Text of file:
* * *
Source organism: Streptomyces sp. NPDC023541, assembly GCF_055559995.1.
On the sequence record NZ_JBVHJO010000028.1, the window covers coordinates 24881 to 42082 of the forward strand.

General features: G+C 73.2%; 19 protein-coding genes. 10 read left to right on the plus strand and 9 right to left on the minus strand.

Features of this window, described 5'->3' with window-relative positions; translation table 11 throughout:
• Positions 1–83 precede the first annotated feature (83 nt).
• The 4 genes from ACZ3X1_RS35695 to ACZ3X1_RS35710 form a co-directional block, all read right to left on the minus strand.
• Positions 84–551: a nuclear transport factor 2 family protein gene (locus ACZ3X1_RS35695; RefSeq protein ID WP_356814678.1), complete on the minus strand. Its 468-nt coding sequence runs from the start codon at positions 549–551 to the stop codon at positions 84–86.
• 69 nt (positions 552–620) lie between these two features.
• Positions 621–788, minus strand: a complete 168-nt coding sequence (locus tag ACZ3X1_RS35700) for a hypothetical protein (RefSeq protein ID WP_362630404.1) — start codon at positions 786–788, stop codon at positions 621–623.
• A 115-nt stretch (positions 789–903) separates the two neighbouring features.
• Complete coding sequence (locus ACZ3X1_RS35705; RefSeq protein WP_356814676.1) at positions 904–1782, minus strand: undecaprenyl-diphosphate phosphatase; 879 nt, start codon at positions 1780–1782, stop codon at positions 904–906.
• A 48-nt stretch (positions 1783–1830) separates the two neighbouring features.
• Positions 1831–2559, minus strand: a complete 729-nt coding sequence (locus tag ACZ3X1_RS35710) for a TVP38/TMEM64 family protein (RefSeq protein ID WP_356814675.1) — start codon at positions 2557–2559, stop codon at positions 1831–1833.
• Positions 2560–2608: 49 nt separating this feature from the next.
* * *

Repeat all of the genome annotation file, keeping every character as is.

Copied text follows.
Source organism: Streptomyces sp. NPDC023541, assembly GCF_055559995.1.
On the sequence record NZ_JBVHJO010000028.1, the window covers coordinates 24881 to 42082 of the forward strand.

General features: G+C 73.2%; 19 protein-coding genes. 10 read left to right on the plus strand and 9 right to left on the minus strand.

Features of this window, described 5'->3' with window-relative positions; translation table 11 throughout:
• Positions 1–83 precede the first annotated feature (83 nt).
• The 4 genes from ACZ3X1_RS35695 to ACZ3X1_RS35710 form a co-directional block, all read right to left on the minus strand.
• Positions 84–551: a nuclear transport factor 2 family protein gene (locus ACZ3X1_RS35695; RefSeq protein ID WP_356814678.1), complete on the minus strand. Its 468-nt coding sequence runs from the start codon at positions 549–551 to the stop codon at positions 84–86.
• 69 nt (positions 552–620) lie between these two features.
• Positions 621–788, minus strand: a complete 168-nt coding sequence (locus tag ACZ3X1_RS35700) for a hypothetical protein (RefSeq protein ID WP_362630404.1) — start codon at positions 786–788, stop codon at positions 621–623.
• A 115-nt stretch (positions 789–903) separates the two neighbouring features.
• Complete coding sequence (locus ACZ3X1_RS35705; RefSeq protein WP_356814676.1) at positions 904–1782, minus strand: undecaprenyl-diphosphate phosphatase; 879 nt, start codon at positions 1780–1782, stop codon at positions 904–906.
• A 48-nt stretch (positions 1783–1830) separates the two neighbouring features.
• Positions 1831–2559, minus strand: a complete 729-nt coding sequence (locus tag ACZ3X1_RS35710) for a TVP38/TMEM64 family protein (RefSeq protein ID WP_356814675.1) — start codon at positions 2557–2559, stop codon at positions 1831–1833.
• Positions 2560–2608: 49 nt separating this feature from the next.